NEW: Nevada surpasses 100,000 COVID-19 cases, Gov. Sisolak issues statement

Coronavirus

LAS VEGAS (KLAS) — Nevada reached a grim milestone on Saturday as it surpassed 100,000 COVID-19 cases. The addition of nearly 1,000 cases in the past 24 hours contributed to the total of 100,763 confirmed coronavirus cases since the pandemic began.

Nevada Governor Steve Sisolak issued the following statement regarding the news:

“Almost eight months into this public health crisis, Nevada has surpassed 100,000 COVID-19 cases in our State and we have lost almost 1,800 fellow Nevadans to this virus. We are not rounding the corner in this pandemic. Now is not the time to get complacent or to give into COVID fatigue. Especially on Nevada Day, I implore all residents to tap into their Battle Born spirit and work together to follow the public health measures, including wearing a face covering, practicing social distancing, avoiding large crowds and washing our hands frequently. 

In order to protect our economy, local businesses, healthcare workers, and our neighbors, Nevadans must collectively make the decision to take this virus seriously and practice mitigation measures – in our homes and in public places. If we don’t, we will face tough choices and trade-offs that will be devastating to the livelihood of our State. But it doesn’t have to be that way. We are not hopeless or helpless against this pandemic if we all recommit to putting the future of the Silver State first.” 

Gov. Steve Sisolak
Click HERE to view the DHHS Dashboard

There is now a total of 100,763 confirmed COVID-19 cases statewide with 82,362 in Clark County.

Nevada is reporting no new COVID-19 related deaths in the past 24 hours. Of the state’s 1,777 deaths, 1,515 are in Clark County.

According to Nevada Health Response, 10,374 COVID-19 tests were conducted in Nevada on Friday. The state typically reports between 8,000 and 10,000 tests a day.

Nevada’s 14-day test positivity continues to rise, and currently stands at 10.6 percent. Governor Sisolak has expressed it’s important for the state to stay below 10 percent, as a higher test positivity correlates to a spike in COVID-19 cases.

Clark County remains in the red on Nevada Health Response’s “county criteria tracker.” The county was flagged again this week for elevated disease transmission after meeting the criteria of high case rates and high test positivity. Clark is one of nine counties flagged in the tracker, updated daily on the DHHS Dashboard.

Clark County has a case rate of 535 per 100,000, and a test positivity of 9.8 percent.

Below is the full COVID-19 report for Friday, Oct. 30.

NEVADA HOSPITALIZATIONS

NOTE: The state is not updating hospitalization data, including the number of patients in ICU units or on ventilators, on Sundays or holidays. 

According to the state’s Department of Health and Human Services (DHHS), the number of hospitalized patients in Nevada was down on Friday, according to data released Saturday.

Nevada reported 585 confirmed/suspected cases on Friday, down nine from the previous day.

Nevada is seeing an increase in hospitalizations, however, the Nevada Hospital Association says “this increase is disproportionately low when compared to the increase in test positivity rates.”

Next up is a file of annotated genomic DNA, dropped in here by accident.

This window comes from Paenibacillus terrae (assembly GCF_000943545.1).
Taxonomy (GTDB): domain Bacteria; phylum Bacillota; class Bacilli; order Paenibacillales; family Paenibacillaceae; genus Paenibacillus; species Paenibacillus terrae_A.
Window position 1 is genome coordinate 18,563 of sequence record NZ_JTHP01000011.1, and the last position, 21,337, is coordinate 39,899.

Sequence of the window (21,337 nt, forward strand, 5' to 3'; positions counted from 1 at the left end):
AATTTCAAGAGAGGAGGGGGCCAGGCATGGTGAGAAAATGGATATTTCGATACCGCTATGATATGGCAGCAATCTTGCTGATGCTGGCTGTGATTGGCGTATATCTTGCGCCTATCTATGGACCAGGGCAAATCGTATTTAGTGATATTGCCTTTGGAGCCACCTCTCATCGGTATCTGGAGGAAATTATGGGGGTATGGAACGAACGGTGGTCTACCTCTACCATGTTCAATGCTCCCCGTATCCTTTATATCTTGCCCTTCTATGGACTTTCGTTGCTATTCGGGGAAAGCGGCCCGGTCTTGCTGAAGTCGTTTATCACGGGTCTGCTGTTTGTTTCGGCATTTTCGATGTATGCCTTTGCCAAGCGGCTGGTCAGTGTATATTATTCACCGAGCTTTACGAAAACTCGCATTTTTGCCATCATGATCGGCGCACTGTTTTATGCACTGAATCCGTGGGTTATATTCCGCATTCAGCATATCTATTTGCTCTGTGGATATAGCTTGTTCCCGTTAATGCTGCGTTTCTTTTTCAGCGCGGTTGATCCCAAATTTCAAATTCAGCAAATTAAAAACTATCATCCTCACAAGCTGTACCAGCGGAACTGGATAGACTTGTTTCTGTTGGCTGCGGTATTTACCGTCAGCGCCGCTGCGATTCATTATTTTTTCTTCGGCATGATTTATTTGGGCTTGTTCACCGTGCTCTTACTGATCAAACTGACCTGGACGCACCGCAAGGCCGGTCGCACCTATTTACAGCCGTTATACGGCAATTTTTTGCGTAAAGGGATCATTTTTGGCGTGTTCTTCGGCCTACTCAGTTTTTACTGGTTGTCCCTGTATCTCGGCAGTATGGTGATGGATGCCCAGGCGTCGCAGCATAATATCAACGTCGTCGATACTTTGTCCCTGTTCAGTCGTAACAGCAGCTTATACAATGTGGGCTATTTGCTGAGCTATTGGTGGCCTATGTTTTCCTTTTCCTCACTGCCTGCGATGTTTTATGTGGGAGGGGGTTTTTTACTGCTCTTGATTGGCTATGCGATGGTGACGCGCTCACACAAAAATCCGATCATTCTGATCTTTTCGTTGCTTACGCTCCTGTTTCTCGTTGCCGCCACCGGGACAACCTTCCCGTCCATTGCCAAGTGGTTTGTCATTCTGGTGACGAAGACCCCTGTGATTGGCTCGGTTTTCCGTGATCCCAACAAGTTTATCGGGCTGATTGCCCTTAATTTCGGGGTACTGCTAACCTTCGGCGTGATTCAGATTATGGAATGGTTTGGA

The NHA also noted “the need for intensive care therapies and mechanical ventilation continues to slowly decline among COVID-19 patients,” in its Oct. 27 report

More data from the Nevada Hospital Association (as of Oct. 28):

  • Statewide hospital occupancy rates: 75%
  • ICU units occupancy rate: 60%
  • Ventilators in use: 25%

The state set a record for hospitalized patients on July 31 with 1,165 cases.

The highest numbers of hospitalizations have all been reported since July 23.

Top 5Number of Hospitalizations (statewide)Date reported
11,165July 31
21,160July 23
31,159July 30
41,152August 2
51,148August 4
Click HERE to see the DHHS dashboard, page 8

ICU/VENTILATOR DATA FOR FRIDAY, OCT. 30:

There were 165 patients in intensive care units (ICU) across the state Friday, up 12 from the previous day.

The DHHS report showed 58 patients on ventilators, up two from the previous day.

Click HERE to see the DHHS dashboard, page 6

NEVADA CASES, TESTING, DEATHS

There are now 100,763 confirmed cases and 1,777 COVID-19-related deaths in Nevada, with 977 new cases reported in the last day.

The DHHS is reporting no new COVID-19-related deaths statewide in the past 24 hours, and a 14-day rolling average of four deaths daily.

It is important to note there is a delay in death reporting by both the state and county.

“Please keep in mind that the death rates we are seeing correspond to cases diagnosed up to 5 weeks ago,” Nevada Health Response stated in a news release.

A recent update to the state’s COVID-19 daily death graph (Mortality Trends, page 3 of DHHS dashboard) shows Aug. 5 and Aug. 6 had the highest count of fatalities, tied with 26, followed by 23 deaths on Aug. 15.

The highest number of fatalities recorded in a single-day:

Top 5Number of deaths (statewide)Date reported
126 deathsAug. 5, Aug. 6
223 deathsAug. 15
322 deathsAug. 11
421 deathsAug. 9
520 deathsJuly 29
You can find this data on Nevada’s DHHS coronavirus dashboard, page 3

The Nevada DHHS says it is important to note that there is often a delay in death reporting. Cumulative daily death counts are displayed by the date of death, rather than the date the death was reported to the state. The total count for statewide deaths on the first tab may not equal the sum of the cumulative daily death counts because of cases where exact date of death is unknown or pending report.

Here are the largest single-day increases for COVID-19 cases in Nevada:

Top 5Number of COVID-19 cases (statewide)Date reported
11,447July 15
21,380July 16
31,288July 18
41,264July 30
51,262July 22
You can find this data on Nevada’s DHHS coronavirus dashboard, page 2

The state’s health experts say as more testing sites open and more COVID-19 tests are conducted, the state will see a rise in cases.

As of Friday, a total of 1,253,083 tests have been conducted in Nevada, with an increase of 10,374 in the past 24 hours. According to the state, a transition to a “testing encounters” methodology to account for people who receive both a rapid and PCR test on the same day will result in an overall decrease in the total reported number of tests by 3.8%.